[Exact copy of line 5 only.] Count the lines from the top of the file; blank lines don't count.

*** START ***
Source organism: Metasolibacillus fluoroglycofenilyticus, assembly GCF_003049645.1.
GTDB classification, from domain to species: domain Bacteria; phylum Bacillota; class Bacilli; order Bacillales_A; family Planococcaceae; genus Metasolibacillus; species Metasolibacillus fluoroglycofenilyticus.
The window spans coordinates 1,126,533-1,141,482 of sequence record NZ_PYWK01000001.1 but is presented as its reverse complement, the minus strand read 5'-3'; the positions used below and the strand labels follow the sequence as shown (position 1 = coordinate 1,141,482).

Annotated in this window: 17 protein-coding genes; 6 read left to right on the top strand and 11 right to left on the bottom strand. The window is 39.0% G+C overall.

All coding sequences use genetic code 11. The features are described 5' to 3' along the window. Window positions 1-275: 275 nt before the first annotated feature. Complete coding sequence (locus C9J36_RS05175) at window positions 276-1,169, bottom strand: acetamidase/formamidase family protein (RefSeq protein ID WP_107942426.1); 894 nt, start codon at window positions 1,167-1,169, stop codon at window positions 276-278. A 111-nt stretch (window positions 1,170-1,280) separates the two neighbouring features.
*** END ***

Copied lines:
All coding sequences use genetic code 11. The features are described 5' to 3' along the window. Window positions 1-275: 275 nt before the first annotated feature. Complete coding sequence (locus C9J36_RS05175) at window positions 276-1,169, bottom strand: acetamidase/formamidase family protein (RefSeq protein ID WP_107942426.1); 894 nt, start codon at window positions 1,167-1,169, stop codon at window positions 276-278. A 111-nt stretch (window positions 1,170-1,280) separates the two neighbouring features.